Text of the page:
Thursday, October 3, 2013

Militant Prayer {Reflections on Prayer}

What images come to mind when we reflect on intercessory prayer? Do we picture a cozy, comfortable fireside piety we will practice someday when we’re retired or too old and infirm to do any “real” (by which we mean active, official, or visible) ministry? Or do we picture the courage and spiritual vitality of an elite special forces military unit striking under cover of darkness, their names and purposes known perhaps only to their commanding officer? Is it possible that too often our practical theology leans toward the former, even if our theoretical doctrine holds the latter?

Writing as one of those “infirm” folks hindered from playing the piano for worship week on week, teaching VBS, or flying halfway around the world to shepherd an orphanage full of children, I find myself at times begrudging my limitations and strategizing ways I might be able to serve in a more active, official, (and honestly?) visible, and humanly affirming sphere. Sometimes it feels as if prayer is second-class or less important service, and that's a lie.

More and more preachers are acknowledging the cultural and spiritual warfare facing the contemporary church. Beloved crumbles, at such a time let us not by our daily practice relegate militant prayer to the province of those whom we think have no other ministry options available. Blessed be the name of the Lord for those who do turn ill health or advancing age toward seeking Him in more earnest prayer. May He add to their number, however, an army of all generations who recognize that prayer is the foundation of all other service and a ministry in and of itself. If the church will see revival in my lifetime, our prayer lives must wake up and rediscover the vigilant vigor--adventure, even--of intercessory prayer.

The kindling for such musings on this particular day derives from Colossians 4:2-4, 12. In the New American Standard translation it reads this way:

Devote yourselves to prayer, keeping alert in it with an attitude of thanksgiving; praying at the same time for us as well, that God will open up to us a door for the word, so that we may speak forth the mystery of Christ, for which I have also been imprisoned. . . . Epaphras, who is one of your number, a bondslave of Jesus Christ, sends you his greetings, always laboring earnestly for you in his prayers, that you may stand perfect and fully assured in all the will of God.

This passage calls me today to several shifts of my perspective on prayer. According to the Holy Spirit speaking through Paul the apostle, militant prayer is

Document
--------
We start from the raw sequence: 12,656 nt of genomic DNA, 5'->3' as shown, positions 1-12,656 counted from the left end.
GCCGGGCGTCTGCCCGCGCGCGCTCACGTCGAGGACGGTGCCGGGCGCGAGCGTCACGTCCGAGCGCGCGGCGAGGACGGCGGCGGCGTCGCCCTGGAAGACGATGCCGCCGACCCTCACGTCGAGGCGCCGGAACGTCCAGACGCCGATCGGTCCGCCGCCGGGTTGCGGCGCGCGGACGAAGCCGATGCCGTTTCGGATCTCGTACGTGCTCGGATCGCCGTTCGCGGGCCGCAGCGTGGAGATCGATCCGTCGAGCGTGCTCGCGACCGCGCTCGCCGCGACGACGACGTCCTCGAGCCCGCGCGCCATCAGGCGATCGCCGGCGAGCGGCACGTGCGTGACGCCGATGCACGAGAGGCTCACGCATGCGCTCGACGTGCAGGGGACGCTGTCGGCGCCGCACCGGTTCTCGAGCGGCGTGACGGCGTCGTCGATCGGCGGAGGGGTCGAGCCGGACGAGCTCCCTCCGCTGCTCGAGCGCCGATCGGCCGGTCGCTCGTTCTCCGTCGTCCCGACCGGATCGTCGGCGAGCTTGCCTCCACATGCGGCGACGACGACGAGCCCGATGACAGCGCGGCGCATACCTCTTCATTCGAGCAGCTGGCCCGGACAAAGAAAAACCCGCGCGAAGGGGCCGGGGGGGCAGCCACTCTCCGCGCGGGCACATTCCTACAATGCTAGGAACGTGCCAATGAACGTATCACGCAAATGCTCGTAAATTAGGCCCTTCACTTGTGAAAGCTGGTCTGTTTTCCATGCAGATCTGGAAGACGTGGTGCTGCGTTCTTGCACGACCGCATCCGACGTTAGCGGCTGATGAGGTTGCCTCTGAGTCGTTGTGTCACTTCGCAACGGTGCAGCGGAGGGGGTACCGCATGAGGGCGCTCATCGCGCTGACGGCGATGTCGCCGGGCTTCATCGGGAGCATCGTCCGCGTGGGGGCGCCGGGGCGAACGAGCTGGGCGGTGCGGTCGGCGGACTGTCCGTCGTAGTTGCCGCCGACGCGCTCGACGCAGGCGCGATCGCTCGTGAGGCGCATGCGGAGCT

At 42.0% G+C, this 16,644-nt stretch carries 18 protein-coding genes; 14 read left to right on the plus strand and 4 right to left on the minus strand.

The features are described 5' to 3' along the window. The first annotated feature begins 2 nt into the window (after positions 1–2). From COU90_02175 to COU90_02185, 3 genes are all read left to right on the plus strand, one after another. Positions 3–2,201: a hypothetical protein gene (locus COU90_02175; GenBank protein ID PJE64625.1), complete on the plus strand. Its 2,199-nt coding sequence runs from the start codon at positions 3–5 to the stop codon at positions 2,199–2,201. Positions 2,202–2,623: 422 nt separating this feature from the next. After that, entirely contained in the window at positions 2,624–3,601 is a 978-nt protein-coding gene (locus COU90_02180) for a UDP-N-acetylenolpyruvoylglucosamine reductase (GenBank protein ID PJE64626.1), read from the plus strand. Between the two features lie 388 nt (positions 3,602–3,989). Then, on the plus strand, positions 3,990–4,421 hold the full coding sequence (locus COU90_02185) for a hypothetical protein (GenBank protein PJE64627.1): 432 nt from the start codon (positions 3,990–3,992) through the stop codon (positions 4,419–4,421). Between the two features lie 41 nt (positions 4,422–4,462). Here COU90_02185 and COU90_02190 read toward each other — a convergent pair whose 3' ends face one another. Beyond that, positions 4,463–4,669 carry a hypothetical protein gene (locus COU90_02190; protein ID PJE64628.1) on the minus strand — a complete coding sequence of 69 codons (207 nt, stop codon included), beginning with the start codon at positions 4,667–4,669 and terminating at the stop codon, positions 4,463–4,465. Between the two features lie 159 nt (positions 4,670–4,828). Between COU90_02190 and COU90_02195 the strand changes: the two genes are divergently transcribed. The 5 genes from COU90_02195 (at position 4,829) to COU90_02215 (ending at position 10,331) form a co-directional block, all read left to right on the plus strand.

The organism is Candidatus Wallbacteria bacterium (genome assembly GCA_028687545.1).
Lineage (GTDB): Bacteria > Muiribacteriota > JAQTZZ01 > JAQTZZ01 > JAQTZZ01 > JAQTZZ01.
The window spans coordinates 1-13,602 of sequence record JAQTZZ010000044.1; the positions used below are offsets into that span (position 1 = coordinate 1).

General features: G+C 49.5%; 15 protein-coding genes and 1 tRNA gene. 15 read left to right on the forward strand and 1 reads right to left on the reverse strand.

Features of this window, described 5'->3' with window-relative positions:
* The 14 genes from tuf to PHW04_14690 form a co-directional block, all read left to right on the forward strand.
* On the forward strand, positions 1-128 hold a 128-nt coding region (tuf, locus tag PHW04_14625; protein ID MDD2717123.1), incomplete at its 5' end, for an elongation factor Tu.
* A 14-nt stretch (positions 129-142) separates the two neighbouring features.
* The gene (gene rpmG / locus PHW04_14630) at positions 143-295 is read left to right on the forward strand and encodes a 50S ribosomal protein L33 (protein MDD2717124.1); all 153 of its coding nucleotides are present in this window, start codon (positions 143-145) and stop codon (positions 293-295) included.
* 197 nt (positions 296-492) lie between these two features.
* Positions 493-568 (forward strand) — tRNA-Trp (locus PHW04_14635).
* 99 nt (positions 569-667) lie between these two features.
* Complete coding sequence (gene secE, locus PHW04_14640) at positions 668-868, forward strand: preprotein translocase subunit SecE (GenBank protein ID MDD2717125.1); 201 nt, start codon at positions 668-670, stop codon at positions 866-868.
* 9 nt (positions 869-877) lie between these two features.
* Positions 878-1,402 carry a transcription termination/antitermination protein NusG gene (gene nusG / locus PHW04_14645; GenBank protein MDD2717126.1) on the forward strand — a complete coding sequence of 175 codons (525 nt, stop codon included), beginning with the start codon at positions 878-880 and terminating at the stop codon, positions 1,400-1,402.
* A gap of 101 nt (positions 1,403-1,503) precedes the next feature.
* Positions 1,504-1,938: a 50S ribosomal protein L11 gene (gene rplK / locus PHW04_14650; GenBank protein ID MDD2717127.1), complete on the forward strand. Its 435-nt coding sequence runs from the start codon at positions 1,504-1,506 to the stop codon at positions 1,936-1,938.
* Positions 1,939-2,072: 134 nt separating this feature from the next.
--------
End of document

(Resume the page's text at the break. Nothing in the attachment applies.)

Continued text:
• Persistent prayer;
    “Devote yourselves to prayer,” he says. The Greek behind this English translation is the command form of a verb meaning “to adhere to, to persist in, to busy one’s self w[ith], to busily engage in, to be devoted to.”[1]

    Search my heart, O God. Is there anywhere I’m tempted to (or already have) given up on a prayer You don’t seem to be answering? Actually, I don't really need to ask. I know there is. Strengthen my slack hands, and make firm my feeble knees to keep pressing on and in toward Your will in this matter.

  • Watchful prayer;
    “Keeping alert in it” points this out. At least one translation says “vigilant” here. The original word includes both ideas but most literally the idea of staying awake. It is easy to fall asleep literally in prayer sometimes. (Maybe more often than that.) The disciples fell asleep on Jesus’ prayer the night preceding His crucifixion, and I am certainly no better.

    Lord, what changes do You want me to make in my days to stay physically awake in prayer? Quicken our spirits to be more spiritually sensitive, vigilant, watchful, and alert to what You are doing in our world and in the lives we encounter day by day. If You should wake us in the night as a call to prayer and not simply a sign we had too much caffeine, place on our hearts the souls for whom You would have us pray.
  • Thankful prayer;
    “With thanksgiving” or “with an attitude of thanksgiving” needs no clarification. The Greek and English match here.

    Lord, when the prayer battles intensify, keep us thankful that the war is already won. You are sovereign. You are our victory. No enemy can withstand Your power. Christ has already crushed the serpent’s head (Gen. 3:16). Encourage us to wage war in that confident trust.

  • Missional or evangelistic prayer;
    Paul asks his Colossian readers to pray “that God will open up to us a door for the word, so that we may speak forth the mystery of Christ” and to pray “that I may make it clear in the way I ought to speak.” Do I view prayer as foundational to outreach? When was the last time I prayed for missionaries and for myself that God would open up opportunities to speak clearly about our Lord Jesus Christ? Do I spend more energy worrying about the right way to explain the gospel to someone or asking God for clear words in the moment of opportunity? Surely if He has opened the door, He will give us what we need to walk through it.